International humanitarian law adopts a pragmatic definition of occupation: the effective control over a territory by a foreign military force. Occupation does not give the occupying power sovereignty over the territory; occupation is only temporary.
Effective control is understood as a combination of effective military control and effective administrative control (article 42 Hague Regulations and article 6 IVGC.)
When does an ocupation start?
A “...territory is considered occupied when it is actually placed under the authority of the hostile army. The occupation extends only to the territory where such authority has been established and can be exercised.” (Article 42 of the Hague Regulations.)
Occupation does not give the occupying power sovereignty over the territory; occupation is only temporary.
Once a situation exist which amounts to an occupation, the law of occupation applies – motives for the presence of the foreign military forces are irrelevant. The question is a matter of facts. It does not make a difference whether an occupation has received UN Security Council approval or what its aim is for the applicability of the law of occupation.
When does an occupation end?
International humanitarian law (IHL) adopts a pragmatic definition of occupation: the effective (actual) control over a territory by a foreign military force. Effective control is understood as a combination of effective military control and effective administrative control (article 42 Hague Regulations and article 6 IVGC).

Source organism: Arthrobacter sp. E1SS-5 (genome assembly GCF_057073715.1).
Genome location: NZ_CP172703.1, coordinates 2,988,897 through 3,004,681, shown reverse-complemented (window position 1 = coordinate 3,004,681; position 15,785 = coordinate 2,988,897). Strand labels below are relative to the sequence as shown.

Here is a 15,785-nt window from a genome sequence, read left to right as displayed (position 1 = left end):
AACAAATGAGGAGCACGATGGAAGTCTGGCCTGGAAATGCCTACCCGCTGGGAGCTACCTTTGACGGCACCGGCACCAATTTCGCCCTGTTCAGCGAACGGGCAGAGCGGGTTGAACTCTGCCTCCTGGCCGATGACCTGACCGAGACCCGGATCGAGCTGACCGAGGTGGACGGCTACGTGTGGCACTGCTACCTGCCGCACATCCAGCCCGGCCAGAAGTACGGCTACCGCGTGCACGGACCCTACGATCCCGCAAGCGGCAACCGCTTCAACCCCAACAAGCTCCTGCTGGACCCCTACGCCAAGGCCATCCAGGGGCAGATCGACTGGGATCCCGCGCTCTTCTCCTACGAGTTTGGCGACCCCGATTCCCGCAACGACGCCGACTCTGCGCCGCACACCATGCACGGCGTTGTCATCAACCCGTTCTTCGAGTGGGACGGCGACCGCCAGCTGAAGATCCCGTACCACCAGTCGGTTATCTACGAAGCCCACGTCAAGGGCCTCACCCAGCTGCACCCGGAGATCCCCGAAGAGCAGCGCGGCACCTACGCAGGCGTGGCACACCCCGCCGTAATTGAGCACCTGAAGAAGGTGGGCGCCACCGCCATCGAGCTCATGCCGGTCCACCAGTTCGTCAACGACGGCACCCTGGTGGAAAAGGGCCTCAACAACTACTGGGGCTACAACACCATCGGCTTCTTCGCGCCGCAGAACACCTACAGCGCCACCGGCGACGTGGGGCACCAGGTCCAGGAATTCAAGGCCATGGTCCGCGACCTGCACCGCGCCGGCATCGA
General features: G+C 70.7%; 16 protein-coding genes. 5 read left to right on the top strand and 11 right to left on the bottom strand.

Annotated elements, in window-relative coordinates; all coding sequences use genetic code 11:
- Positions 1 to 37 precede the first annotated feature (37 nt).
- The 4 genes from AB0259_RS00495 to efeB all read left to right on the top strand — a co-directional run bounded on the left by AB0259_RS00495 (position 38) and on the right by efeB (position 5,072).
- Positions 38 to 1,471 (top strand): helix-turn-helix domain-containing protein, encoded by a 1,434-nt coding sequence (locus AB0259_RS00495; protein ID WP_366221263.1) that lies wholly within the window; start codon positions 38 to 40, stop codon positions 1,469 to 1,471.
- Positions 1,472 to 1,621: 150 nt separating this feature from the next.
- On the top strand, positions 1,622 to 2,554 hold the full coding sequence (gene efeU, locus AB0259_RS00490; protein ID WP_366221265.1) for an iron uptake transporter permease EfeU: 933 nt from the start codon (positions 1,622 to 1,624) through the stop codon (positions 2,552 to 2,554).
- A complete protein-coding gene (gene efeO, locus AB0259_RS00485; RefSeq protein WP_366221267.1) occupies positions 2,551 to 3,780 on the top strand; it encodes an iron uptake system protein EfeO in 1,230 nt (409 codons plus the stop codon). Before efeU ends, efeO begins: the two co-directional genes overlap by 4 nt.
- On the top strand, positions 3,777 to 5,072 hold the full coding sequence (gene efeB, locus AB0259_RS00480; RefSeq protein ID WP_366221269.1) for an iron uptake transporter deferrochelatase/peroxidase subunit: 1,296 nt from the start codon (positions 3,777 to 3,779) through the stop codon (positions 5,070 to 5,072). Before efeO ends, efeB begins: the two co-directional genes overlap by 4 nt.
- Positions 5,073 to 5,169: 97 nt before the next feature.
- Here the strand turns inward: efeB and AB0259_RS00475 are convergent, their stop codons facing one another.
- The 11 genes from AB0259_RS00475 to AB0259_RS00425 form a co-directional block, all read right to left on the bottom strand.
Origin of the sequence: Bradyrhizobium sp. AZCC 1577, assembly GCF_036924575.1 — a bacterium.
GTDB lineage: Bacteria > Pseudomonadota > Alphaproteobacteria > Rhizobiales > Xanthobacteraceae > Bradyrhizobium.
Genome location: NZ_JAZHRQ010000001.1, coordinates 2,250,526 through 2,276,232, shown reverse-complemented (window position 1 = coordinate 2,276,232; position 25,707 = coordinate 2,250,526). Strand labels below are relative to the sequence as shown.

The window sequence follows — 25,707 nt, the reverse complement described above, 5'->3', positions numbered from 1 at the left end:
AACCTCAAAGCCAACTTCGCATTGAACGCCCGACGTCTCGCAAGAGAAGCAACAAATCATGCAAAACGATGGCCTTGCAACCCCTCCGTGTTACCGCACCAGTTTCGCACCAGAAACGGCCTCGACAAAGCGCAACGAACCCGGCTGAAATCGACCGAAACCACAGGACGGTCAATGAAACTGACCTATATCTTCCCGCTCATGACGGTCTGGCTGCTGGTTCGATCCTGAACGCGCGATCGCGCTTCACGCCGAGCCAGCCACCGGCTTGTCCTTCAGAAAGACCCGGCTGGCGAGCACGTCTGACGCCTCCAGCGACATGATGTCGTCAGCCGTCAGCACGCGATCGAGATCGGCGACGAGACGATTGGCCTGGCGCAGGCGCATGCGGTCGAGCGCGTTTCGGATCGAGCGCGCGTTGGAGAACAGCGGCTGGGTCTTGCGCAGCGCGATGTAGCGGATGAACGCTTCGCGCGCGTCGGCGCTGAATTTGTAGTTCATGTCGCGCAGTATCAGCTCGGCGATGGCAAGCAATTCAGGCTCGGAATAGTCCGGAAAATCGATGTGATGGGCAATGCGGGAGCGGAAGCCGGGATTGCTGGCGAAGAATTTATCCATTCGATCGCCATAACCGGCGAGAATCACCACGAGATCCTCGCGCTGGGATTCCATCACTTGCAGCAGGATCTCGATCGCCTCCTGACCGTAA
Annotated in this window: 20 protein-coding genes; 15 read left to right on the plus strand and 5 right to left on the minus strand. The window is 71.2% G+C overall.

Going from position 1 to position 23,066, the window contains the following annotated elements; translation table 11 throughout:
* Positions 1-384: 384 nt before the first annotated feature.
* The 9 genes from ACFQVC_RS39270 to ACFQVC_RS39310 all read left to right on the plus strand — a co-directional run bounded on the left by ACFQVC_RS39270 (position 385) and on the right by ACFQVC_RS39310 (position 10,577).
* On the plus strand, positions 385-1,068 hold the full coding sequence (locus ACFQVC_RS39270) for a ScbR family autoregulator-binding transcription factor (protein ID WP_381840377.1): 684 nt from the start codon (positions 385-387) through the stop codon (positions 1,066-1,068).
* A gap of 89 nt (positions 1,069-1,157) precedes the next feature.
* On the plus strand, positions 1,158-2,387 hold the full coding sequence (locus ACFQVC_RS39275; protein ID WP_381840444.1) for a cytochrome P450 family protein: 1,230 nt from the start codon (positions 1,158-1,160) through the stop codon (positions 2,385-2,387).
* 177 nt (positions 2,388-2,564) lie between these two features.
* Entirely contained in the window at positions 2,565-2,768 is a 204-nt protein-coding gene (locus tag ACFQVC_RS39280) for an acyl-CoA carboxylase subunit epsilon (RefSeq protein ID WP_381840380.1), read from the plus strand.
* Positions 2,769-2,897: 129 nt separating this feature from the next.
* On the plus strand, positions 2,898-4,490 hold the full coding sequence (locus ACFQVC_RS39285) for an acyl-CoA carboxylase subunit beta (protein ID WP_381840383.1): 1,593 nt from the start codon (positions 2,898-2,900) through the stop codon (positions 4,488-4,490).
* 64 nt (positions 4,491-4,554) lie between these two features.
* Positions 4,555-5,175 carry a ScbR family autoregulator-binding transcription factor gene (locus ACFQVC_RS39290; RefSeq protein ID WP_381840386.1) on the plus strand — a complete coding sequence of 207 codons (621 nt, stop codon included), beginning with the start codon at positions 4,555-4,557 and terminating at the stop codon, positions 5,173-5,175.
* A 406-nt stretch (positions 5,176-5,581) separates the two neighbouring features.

Military control is a factual issue. The occupying power can have effective military control even if it is not physically present in the territory itself. If the occupying power is in a position to take military control over the whole area then effective military control persists.
The ending of occupation is equally pragmatic. Occupation has ended when there is no effective military control over a territory, commonly seen when the occupying power no longer performs the functions of a government.
Who decides when occupation ends?
The occupying power cannot unilaterally decide that occupation has ended.
A consensus concerning the status of a territory among the High Contracting Parties to the four Geneva Conventions, may reflect the most accurate legal interpretation about the existence of effective control.
Sources of interpretations are, among others, UN Security Council resolutions, jurisprudence of international tribunals, and precedents such as World War II,
Qalandiya checkpoint, Palestinian election day, 25 January 2006. Photo: Matilda Svensson, EAPPI